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one, happened, which makes the affirmation concerning the subject incidents.

A complex sentence may be resolved into as many simple 'sentences as there are subjects or predicates therein. In the foregoing sentence there are four predicates ; and, accordingly, it may be resolved into four simple sentences thus :—“Some incidents happened; these incidents revived her tenderness for. Essex ; these incidents filled her with the deepest sorrow for the consent ; she had unwarily given this consent to his execution.”

On the order in which the component parts of a complex sentence should succeed each other, it is scarcely possible to lay down any more practical rule than this : viz., Such order of the several parts must be observed as is conducive to perspicuity, and least adapted to cloud and obscure, or even to render dubious, the sense, and make it a question what idea is intended to be conveyed by each particular word in its place.

The following is given as a specimen of a complex sentence, the parts of which are accurately arranged “Metals in a perfect state are easily distinguished from other minerals, by a peculiar brilliancy which pervades their whole substance, by their complete opacity, and great weight in proportion to that of other mineral substances." A different order, shewing that rules in the matter of the arrangement of the parts of a sentence are not arbitrary, may be substituted, without introducing any obscurity as to sense. “Metals are easily distinguished in a perfect state from other minerals, by a peculiar brillianey which pervades their whole substance, by their complete opacity and great weight, in proportion to that of other mineral substances." Again, thus—.- Metals, by a peculiar brilliancy which pervades their whole substance, by their complete opacity and great weight, in proportion to that of other mineral substances, are easily distinguished in a perfeet state from other minerals.”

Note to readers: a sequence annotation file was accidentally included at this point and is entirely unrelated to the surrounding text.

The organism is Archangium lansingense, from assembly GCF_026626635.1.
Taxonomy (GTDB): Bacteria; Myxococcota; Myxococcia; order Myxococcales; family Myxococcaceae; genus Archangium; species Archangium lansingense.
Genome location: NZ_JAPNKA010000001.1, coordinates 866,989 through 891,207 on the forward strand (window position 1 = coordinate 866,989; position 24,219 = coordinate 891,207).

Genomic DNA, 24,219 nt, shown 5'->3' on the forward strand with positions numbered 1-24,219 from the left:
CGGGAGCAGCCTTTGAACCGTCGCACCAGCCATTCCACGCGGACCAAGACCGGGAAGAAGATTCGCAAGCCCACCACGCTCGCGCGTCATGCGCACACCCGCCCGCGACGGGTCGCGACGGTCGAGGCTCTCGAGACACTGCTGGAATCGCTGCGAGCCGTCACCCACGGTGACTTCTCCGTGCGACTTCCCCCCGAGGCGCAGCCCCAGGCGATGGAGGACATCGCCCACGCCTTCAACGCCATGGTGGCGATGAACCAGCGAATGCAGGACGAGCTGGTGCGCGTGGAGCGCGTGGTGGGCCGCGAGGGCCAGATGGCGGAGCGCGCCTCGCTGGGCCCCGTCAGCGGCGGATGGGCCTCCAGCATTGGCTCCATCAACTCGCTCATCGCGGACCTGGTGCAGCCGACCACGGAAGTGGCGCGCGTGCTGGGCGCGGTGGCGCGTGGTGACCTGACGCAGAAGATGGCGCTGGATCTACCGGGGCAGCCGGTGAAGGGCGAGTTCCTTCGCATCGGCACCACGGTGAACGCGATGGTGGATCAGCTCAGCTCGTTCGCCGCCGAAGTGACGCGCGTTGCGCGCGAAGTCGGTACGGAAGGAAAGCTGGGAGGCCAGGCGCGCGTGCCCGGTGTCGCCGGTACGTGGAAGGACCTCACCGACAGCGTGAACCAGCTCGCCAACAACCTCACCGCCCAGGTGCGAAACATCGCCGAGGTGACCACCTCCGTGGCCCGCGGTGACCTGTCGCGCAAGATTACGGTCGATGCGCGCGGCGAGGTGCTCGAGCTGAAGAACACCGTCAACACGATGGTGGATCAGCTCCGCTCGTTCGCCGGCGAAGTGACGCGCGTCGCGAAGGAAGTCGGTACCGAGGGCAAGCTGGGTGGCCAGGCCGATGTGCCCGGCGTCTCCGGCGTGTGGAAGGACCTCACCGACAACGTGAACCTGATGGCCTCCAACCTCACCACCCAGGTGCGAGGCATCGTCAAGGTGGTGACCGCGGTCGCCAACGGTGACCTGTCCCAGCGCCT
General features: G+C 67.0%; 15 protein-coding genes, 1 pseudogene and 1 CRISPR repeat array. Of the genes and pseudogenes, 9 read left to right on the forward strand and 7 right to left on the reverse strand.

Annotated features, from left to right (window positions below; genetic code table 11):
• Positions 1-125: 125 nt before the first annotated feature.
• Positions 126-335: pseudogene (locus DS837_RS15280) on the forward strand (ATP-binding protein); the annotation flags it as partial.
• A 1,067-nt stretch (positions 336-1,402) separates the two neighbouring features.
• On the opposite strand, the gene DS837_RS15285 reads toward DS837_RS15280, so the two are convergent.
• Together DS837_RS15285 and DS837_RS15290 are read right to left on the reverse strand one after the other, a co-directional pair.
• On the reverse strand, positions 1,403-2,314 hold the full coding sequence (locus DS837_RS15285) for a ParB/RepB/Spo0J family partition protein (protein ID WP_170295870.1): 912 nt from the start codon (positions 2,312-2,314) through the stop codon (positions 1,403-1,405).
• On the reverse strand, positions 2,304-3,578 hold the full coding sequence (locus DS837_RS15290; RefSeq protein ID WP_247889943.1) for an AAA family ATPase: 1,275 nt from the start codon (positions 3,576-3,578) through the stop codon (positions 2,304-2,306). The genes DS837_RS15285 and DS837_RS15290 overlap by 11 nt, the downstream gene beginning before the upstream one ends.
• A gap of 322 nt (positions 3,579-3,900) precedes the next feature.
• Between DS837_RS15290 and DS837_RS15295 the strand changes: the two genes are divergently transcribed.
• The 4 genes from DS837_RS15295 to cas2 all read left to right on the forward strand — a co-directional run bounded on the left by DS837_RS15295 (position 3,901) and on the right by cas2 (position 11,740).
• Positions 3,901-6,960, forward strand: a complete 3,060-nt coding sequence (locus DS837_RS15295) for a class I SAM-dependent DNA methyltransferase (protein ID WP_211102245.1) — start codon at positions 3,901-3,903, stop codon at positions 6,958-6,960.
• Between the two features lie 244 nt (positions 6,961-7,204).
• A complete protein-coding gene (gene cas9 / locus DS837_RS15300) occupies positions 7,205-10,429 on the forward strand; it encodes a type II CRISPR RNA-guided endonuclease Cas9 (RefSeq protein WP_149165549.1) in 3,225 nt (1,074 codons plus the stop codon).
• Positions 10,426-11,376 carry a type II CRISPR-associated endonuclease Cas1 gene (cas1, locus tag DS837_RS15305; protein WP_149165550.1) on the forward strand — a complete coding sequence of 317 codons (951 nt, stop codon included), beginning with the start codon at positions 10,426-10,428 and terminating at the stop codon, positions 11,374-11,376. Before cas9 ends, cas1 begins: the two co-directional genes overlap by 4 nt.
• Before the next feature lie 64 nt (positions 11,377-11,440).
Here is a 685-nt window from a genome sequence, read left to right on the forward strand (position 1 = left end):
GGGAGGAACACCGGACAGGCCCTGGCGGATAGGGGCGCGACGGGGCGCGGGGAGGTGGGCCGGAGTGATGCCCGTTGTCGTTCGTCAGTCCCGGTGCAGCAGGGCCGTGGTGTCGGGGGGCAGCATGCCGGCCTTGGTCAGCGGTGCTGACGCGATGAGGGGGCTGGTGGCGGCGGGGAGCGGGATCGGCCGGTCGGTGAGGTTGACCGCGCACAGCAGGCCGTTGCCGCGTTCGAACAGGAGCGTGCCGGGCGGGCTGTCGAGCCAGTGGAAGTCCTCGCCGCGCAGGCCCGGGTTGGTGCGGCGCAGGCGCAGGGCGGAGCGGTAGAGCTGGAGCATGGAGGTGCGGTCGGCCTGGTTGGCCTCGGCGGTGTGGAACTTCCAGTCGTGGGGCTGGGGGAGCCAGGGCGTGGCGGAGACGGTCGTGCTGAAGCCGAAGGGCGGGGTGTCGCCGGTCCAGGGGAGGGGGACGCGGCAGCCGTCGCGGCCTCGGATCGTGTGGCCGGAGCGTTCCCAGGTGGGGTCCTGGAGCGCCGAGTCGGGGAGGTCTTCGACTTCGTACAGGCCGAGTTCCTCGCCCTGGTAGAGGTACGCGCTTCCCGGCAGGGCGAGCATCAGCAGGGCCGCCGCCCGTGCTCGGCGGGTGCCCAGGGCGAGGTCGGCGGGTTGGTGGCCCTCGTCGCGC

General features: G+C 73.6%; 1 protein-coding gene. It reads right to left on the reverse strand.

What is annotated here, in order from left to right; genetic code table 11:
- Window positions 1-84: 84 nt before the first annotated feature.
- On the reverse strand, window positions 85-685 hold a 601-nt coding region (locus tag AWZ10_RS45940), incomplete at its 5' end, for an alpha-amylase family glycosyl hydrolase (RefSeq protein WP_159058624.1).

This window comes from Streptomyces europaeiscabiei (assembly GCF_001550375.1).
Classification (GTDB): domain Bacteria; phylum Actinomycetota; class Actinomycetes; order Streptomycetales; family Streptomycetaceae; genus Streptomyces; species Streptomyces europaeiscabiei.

Of the order of words observed in the foregoing though the arrangement may be different, yet it is to be remarked that there are several parts whose position is fixed and cannot be altered; the expression for instance, in a perfect state, belongs evidently to the word metals, as descrip